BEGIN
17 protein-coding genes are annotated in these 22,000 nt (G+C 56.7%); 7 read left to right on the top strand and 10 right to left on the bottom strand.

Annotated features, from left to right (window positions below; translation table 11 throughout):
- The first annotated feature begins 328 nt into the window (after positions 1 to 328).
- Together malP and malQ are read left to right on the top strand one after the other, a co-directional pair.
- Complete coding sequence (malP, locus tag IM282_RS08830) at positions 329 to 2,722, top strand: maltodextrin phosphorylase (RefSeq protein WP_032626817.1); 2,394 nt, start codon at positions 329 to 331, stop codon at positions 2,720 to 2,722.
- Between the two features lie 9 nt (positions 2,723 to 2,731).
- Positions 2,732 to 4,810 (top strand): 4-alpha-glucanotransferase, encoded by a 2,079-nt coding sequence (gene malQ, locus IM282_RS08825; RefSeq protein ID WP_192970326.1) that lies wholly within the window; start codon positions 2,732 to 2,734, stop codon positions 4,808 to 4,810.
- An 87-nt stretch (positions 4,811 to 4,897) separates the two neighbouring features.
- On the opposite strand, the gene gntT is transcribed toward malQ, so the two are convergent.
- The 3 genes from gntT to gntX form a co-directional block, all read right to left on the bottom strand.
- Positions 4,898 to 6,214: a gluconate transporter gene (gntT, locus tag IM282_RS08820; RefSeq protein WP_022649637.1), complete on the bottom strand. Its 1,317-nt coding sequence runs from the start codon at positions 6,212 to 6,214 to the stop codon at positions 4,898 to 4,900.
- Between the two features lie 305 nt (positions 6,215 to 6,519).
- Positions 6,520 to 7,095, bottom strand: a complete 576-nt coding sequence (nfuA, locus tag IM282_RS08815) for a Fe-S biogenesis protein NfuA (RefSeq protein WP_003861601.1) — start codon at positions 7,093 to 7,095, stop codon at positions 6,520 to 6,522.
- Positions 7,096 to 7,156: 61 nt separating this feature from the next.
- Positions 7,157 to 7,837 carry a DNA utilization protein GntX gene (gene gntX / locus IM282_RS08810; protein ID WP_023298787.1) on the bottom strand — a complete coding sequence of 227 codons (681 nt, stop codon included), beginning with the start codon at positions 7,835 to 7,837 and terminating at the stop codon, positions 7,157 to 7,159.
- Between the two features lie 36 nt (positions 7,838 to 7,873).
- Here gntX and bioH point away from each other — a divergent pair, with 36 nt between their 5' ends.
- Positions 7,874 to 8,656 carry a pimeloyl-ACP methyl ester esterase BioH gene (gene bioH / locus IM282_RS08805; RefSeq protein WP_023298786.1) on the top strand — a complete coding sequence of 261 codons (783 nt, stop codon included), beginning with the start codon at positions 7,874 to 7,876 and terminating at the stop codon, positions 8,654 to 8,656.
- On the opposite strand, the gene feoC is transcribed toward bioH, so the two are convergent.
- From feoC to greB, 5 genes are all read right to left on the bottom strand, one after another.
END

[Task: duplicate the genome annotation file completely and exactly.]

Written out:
17 protein-coding genes are annotated in these 22,000 nt (G+C 56.7%); 7 read left to right on the top strand and 10 right to left on the bottom strand.

Annotated features, from left to right (window positions below; translation table 11 throughout):
- The first annotated feature begins 328 nt into the window (after positions 1 to 328).
- Together malP and malQ are read left to right on the top strand one after the other, a co-directional pair.
- Complete coding sequence (malP, locus tag IM282_RS08830) at positions 329 to 2,722, top strand: maltodextrin phosphorylase (RefSeq protein WP_032626817.1); 2,394 nt, start codon at positions 329 to 331, stop codon at positions 2,720 to 2,722.
- Between the two features lie 9 nt (positions 2,723 to 2,731).
- Positions 2,732 to 4,810 (top strand): 4-alpha-glucanotransferase, encoded by a 2,079-nt coding sequence (gene malQ, locus IM282_RS08825; RefSeq protein ID WP_192970326.1) that lies wholly within the window; start codon positions 2,732 to 2,734, stop codon positions 4,808 to 4,810.
- An 87-nt stretch (positions 4,811 to 4,897) separates the two neighbouring features.
- On the opposite strand, the gene gntT is transcribed toward malQ, so the two are convergent.
- The 3 genes from gntT to gntX form a co-directional block, all read right to left on the bottom strand.
- Positions 4,898 to 6,214: a gluconate transporter gene (gntT, locus tag IM282_RS08820; RefSeq protein WP_022649637.1), complete on the bottom strand. Its 1,317-nt coding sequence runs from the start codon at positions 6,212 to 6,214 to the stop codon at positions 4,898 to 4,900.
- Between the two features lie 305 nt (positions 6,215 to 6,519).
- Positions 6,520 to 7,095, bottom strand: a complete 576-nt coding sequence (nfuA, locus tag IM282_RS08815) for a Fe-S biogenesis protein NfuA (RefSeq protein WP_003861601.1) — start codon at positions 7,093 to 7,095, stop codon at positions 6,520 to 6,522.
- Positions 7,096 to 7,156: 61 nt separating this feature from the next.
- Positions 7,157 to 7,837 carry a DNA utilization protein GntX gene (gene gntX / locus IM282_RS08810; protein ID WP_023298787.1) on the bottom strand — a complete coding sequence of 227 codons (681 nt, stop codon included), beginning with the start codon at positions 7,835 to 7,837 and terminating at the stop codon, positions 7,157 to 7,159.
- Between the two features lie 36 nt (positions 7,838 to 7,873).
- Here gntX and bioH point away from each other — a divergent pair, with 36 nt between their 5' ends.
- Positions 7,874 to 8,656 carry a pimeloyl-ACP methyl ester esterase BioH gene (gene bioH / locus IM282_RS08805; RefSeq protein WP_023298786.1) on the top strand — a complete coding sequence of 261 codons (783 nt, stop codon included), beginning with the start codon at positions 7,874 to 7,876 and terminating at the stop codon, positions 8,654 to 8,656.
- On the opposite strand, the gene feoC is transcribed toward bioH, so the two are convergent.
- From feoC to greB, 5 genes are all read right to left on the bottom strand, one after another.